Re: Expired film, storted at room temp, for bin?

    I submitted a request when those rolls were still in date

    KODAK did not replace my 120 rolls

    They ignored

    Good luck

  8. #28
    John Olsen
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    Jan 2012
    Location
    Madison, WI
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    827

    Re: Expired film, storted at room temp, for bin?

    Toss 'em. The days and creative energy you waste shooting with free film aren't worth it. One roll will be fine, the next two will be badly fogged. There are enough uncertainties with composition, metering and development without adding questionable film to the mix. The sooner you throw away expired film that hasn't been frozen, the better. I'm done wasting my creative energy on chancy materials. People give me stuff that has been laying around with mold on the box, I thank them and toss it in the first trash bin I see. Good luck anyway,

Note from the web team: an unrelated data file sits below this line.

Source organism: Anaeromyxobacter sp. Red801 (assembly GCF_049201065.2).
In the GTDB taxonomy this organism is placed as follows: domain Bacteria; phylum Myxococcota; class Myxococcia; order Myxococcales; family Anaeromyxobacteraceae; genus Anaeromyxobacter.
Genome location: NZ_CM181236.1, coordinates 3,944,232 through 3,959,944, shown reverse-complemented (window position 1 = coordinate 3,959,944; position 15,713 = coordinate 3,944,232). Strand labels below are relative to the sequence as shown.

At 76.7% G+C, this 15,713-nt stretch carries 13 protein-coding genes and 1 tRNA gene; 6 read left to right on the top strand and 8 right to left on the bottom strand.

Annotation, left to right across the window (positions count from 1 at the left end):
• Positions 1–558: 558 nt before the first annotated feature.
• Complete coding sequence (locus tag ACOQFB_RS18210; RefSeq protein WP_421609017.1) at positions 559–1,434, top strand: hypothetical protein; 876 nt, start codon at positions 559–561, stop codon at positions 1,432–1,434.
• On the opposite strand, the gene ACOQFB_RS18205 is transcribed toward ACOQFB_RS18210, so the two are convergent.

John O

  9. #29

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    Feb 2020
    Location
    Virginia
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    97

    Re: Expired film, storted at room temp, for bin?

    I wont speak on the 120 film, but I would definitely shoot the 4x5. Last summer I found a box of Forte 200 that had expired in 2006. It had additional B+F but it was printable and the negatives looked good. If nothing else use it as practice film. In this case I shot it at 100 (which I always did anyway) and processed in Pyrocat at what my notes say is my normal speed. Technically I accidentally added a minute.

    Try it.